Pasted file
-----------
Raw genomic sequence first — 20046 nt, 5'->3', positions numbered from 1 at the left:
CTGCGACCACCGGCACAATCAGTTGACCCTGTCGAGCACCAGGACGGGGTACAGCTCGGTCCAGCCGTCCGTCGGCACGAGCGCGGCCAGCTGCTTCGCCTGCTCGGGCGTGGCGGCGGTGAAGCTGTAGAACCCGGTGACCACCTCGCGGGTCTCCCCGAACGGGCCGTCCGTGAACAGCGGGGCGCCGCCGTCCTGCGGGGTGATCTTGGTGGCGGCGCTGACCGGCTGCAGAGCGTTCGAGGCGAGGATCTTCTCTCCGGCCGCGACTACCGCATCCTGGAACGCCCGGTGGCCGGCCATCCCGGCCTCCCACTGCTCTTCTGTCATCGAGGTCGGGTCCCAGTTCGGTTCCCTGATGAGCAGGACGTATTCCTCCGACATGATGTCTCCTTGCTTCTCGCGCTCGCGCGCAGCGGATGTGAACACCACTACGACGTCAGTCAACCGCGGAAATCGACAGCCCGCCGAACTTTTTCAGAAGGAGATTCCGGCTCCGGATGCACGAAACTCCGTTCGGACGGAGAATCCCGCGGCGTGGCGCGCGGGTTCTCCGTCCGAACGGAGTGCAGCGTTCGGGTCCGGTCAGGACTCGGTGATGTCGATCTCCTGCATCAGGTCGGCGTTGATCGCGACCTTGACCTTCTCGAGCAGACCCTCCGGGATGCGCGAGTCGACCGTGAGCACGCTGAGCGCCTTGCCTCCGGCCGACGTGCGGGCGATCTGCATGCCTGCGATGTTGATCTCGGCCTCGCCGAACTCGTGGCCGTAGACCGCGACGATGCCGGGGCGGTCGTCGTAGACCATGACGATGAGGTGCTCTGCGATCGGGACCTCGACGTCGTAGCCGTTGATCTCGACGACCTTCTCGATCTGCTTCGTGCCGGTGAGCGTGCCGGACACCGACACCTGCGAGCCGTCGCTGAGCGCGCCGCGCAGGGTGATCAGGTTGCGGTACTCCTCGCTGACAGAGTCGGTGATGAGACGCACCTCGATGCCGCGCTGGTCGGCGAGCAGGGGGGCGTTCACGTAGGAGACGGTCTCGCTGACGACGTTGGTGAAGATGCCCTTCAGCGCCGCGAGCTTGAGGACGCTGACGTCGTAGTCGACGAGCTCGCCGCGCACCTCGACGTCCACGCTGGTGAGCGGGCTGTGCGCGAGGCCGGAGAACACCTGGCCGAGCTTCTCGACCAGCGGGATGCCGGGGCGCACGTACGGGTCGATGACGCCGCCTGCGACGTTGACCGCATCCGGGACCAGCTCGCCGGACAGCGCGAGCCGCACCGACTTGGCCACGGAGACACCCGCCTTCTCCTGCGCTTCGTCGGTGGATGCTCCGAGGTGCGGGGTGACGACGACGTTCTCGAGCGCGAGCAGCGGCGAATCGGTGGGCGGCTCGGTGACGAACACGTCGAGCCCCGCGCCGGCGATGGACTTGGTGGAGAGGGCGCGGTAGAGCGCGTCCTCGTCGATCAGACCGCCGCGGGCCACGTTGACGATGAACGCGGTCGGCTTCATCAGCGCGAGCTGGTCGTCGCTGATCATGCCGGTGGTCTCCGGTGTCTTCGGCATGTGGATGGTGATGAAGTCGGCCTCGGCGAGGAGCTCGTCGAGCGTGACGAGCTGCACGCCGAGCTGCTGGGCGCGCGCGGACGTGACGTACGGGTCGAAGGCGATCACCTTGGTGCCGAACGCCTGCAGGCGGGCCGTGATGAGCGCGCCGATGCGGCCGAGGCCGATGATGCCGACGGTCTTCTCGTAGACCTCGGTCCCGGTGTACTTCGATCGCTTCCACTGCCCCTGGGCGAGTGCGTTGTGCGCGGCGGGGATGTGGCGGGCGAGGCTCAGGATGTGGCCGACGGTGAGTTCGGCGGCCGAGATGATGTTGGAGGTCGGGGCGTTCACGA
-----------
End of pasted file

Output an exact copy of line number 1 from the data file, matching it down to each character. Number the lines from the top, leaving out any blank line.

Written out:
Raw genomic sequence first — 20046 nt, 5'->3', positions numbered from 1 at the left: